Why does it matter for Frau if you say woman or lady? I typed in woman and it said I was wrong
Perhaps you made another mistake unintentionally. The correct answer is "The woman eats apples".
A lot of people who already speak English end up learning more about their own language in the process of learning another one. Duolingo here highlights the difference between "woman" (Frau) and "lady" (Dame).
What accents do you mean?
Diacritical marks on letters? German uses just uses the umlaut ¨ (two dots) over a o u, giving ä ö ü, to show that the pronunciation is changed.
Can someone explain why this is "eats" in present simple, rsther than "is eating" in present continuous. Aren't both verbs the same? How does one differentiate?
Both "eats" and "is eating" are possible translations, without context (as is the case with most sentences on Duolingo).
Without the context of a conversation, you could only tell the difference if the sentence itself provides context such as "(she is eating apples) right now" or "(she eats apples) every day".
My reply to this sentence was “the woman is eating the apples“ and it came out as a wrong answer. I'm confused cause i thought both sentences (the woman eats/is eating) were grammatically correct. Can someone explain? Danke!
My reply to this sentence was “the woman is eating the apples“ and it came out as a wrong answer.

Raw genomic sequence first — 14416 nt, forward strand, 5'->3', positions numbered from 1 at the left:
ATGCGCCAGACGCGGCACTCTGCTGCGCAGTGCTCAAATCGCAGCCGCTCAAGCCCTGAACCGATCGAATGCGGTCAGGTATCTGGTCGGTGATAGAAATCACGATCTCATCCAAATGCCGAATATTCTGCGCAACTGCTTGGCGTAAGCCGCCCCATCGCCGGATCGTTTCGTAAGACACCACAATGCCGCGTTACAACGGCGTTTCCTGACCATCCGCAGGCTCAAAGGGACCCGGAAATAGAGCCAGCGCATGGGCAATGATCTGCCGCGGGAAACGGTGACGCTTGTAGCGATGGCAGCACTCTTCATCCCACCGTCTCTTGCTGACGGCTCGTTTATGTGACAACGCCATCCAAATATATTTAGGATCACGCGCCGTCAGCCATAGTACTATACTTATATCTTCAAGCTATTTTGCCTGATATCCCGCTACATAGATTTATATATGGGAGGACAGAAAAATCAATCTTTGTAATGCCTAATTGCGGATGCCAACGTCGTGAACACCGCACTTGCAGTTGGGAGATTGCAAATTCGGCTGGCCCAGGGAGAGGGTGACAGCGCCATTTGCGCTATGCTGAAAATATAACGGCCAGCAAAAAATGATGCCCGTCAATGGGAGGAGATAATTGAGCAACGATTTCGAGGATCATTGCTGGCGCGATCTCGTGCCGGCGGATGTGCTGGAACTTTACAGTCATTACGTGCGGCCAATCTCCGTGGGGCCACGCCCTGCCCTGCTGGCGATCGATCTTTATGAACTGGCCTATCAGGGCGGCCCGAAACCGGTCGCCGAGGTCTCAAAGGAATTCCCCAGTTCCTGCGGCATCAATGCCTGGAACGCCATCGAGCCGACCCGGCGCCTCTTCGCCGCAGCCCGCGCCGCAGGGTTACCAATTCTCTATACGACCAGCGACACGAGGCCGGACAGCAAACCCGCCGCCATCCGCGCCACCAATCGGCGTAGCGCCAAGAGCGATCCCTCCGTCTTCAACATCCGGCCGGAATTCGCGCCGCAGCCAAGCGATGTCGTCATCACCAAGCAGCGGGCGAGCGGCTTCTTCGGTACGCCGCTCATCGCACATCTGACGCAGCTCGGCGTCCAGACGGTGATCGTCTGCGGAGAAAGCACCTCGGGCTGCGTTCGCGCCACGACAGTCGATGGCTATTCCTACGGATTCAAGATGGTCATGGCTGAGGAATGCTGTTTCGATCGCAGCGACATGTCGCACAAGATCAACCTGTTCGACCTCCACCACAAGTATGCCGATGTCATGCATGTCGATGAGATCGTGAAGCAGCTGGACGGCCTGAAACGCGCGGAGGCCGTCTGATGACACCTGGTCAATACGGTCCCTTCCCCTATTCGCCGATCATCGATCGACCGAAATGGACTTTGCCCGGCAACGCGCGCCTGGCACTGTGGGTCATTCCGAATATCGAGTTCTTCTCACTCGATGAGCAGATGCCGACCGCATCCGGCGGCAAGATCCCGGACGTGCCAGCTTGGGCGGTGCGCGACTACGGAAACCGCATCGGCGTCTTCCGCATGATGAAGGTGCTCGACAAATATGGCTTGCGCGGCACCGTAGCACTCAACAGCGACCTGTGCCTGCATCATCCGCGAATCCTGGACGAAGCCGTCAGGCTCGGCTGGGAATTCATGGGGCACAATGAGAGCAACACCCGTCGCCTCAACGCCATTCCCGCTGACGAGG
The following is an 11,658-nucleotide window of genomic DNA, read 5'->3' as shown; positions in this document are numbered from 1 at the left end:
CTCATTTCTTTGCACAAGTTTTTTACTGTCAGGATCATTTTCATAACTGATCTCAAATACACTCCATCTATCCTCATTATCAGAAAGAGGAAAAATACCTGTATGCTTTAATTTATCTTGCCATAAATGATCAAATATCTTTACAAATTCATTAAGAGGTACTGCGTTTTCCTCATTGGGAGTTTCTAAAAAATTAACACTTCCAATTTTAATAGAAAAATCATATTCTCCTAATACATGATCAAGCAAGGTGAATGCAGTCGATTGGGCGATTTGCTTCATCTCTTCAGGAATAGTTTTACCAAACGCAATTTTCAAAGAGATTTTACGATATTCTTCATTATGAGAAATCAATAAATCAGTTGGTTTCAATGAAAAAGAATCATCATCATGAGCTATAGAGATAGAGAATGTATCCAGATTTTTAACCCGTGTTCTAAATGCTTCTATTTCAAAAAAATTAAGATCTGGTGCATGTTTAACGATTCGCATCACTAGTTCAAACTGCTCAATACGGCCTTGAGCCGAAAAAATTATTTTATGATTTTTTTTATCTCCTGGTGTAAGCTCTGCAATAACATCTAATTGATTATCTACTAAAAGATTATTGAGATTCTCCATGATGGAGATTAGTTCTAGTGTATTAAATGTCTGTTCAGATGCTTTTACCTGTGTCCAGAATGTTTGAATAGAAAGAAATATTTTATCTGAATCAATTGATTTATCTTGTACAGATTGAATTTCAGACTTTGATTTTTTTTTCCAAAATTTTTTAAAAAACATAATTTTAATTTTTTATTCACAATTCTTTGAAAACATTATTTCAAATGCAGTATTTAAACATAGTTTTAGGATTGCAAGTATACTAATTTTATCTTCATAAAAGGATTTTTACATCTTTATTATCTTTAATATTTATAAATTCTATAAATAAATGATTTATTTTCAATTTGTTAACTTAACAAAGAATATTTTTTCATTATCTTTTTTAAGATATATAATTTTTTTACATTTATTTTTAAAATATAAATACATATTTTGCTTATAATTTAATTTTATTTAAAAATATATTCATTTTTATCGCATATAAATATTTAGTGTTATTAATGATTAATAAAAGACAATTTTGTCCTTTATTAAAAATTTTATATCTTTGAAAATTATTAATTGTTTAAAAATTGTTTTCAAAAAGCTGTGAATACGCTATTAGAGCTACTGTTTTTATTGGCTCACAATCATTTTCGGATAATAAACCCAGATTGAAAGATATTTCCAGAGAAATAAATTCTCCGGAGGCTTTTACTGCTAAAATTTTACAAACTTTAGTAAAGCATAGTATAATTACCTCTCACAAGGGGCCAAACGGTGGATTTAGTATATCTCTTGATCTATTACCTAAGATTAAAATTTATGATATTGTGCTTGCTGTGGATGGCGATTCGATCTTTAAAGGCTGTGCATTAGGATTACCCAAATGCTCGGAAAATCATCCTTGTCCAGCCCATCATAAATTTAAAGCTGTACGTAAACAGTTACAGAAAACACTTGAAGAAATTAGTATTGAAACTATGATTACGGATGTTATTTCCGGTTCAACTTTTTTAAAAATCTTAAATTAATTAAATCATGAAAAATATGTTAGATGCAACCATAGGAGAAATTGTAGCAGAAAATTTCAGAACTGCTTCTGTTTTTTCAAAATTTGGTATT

Äpfel is "apples", not "the apples".
die Frau isst Äpfel = the woman is eating apples
Writing "...is eating the apples" is not a correct translation of ...isst Äpfel.
Lingot to you for quoting your entire sentence rather than simply assuming the problem was with the verb form and complaining that "is eating" is not accepted.
This is the same bug over and over and its never fixed. The women is eating apples. The women eats apples, blah blah get it fixed
This is the same bug over and over and its never fixed. The women is eating apples. The women eats apples
die Frau means "the woman".
It does not mean "the women".
"woman" with -an is singular; "women" with -en is singular.
The bug is in your sentence. I hope that you can fix it now that you have seen the explanation.
Thank you for your reply and I totally get it, but when you view the screen shot of my answer and Duolingos answer they are Gernau the same? This is what I don't get. Particularly when it is a conversion from German to English. I still think it's a software bug. What would your answer have been in English? I would attach the screen shot I originally posted and sent to Doulingo but not sure how on chat. Any help would be appreciated. Danke
when you view the screen shot of my answer and Duolingos answer
Nobody can see your answer unless you show it to us -- please upload your screenshot to a website somewhere (e.g. imgur) and include the URL in your comment.
Try this link see what happens https://m.imgur.com/a/JKxgB26
Thanks for the screenshot! Lingot for you.
And indeed I see women in your answer and woman in Duo's correction. One word has E in it and the other has A in it. They are not exactly the same.